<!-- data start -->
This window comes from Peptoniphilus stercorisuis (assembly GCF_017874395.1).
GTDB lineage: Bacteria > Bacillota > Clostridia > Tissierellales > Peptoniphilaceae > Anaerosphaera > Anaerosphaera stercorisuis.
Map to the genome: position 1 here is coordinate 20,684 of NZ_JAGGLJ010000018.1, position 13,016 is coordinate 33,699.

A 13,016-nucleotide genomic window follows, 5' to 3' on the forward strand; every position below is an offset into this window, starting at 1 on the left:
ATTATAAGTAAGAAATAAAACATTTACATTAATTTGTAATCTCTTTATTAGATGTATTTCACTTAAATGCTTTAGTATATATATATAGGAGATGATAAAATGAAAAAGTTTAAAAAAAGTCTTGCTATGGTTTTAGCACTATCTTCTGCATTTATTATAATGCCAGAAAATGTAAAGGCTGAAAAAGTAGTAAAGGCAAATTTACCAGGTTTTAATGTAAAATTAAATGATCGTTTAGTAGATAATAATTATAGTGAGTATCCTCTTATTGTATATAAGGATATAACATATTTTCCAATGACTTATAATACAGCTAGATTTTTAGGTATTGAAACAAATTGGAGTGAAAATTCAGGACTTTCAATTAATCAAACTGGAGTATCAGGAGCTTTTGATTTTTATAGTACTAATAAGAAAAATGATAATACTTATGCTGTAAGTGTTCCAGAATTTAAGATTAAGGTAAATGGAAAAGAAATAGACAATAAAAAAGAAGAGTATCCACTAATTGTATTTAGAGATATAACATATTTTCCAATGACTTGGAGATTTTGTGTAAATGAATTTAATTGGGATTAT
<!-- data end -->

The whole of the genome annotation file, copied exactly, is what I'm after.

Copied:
This window comes from Peptoniphilus stercorisuis (assembly GCF_017874395.1).
GTDB lineage: Bacteria > Bacillota > Clostridia > Tissierellales > Peptoniphilaceae > Anaerosphaera > Anaerosphaera stercorisuis.
Map to the genome: position 1 here is coordinate 20,684 of NZ_JAGGLJ010000018.1, position 13,016 is coordinate 33,699.

A 13,016-nucleotide genomic window follows, 5' to 3' on the forward strand; every position below is an offset into this window, starting at 1 on the left:
ATTATAAGTAAGAAATAAAACATTTACATTAATTTGTAATCTCTTTATTAGATGTATTTCACTTAAATGCTTTAGTATATATATATAGGAGATGATAAAATGAAAAAGTTTAAAAAAAGTCTTGCTATGGTTTTAGCACTATCTTCTGCATTTATTATAATGCCAGAAAATGTAAAGGCTGAAAAAGTAGTAAAGGCAAATTTACCAGGTTTTAATGTAAAATTAAATGATCGTTTAGTAGATAATAATTATAGTGAGTATCCTCTTATTGTATATAAGGATATAACATATTTTCCAATGACTTATAATACAGCTAGATTTTTAGGTATTGAAACAAATTGGAGTGAAAATTCAGGACTTTCAATTAATCAAACTGGAGTATCAGGAGCTTTTGATTTTTATAGTACTAATAAGAAAAATGATAATACTTATGCTGTAAGTGTTCCAGAATTTAAGATTAAGGTAAATGGAAAAGAAATAGACAATAAAAAAGAAGAGTATCCACTAATTGTATTTAGAGATATAACATATTTTCCAATGACTTGGAGATTTTGTGTAAATGAATTTAATTGGGATTAT